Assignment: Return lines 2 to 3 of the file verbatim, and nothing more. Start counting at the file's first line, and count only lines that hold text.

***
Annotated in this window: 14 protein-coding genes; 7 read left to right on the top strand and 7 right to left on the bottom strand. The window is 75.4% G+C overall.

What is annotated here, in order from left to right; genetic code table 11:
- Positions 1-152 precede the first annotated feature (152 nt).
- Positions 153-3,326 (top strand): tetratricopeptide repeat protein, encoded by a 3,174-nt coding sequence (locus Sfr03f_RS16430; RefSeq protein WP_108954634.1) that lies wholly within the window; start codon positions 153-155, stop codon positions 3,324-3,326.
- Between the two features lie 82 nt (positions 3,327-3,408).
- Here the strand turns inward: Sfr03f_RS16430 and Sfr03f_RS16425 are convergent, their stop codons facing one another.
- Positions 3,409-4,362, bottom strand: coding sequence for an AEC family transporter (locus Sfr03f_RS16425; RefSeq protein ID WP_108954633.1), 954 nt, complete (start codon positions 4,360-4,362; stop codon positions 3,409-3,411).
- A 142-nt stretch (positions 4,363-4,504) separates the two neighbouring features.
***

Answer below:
What is annotated here, in order from left to right; genetic code table 11:
- Positions 1-152 precede the first annotated feature (152 nt).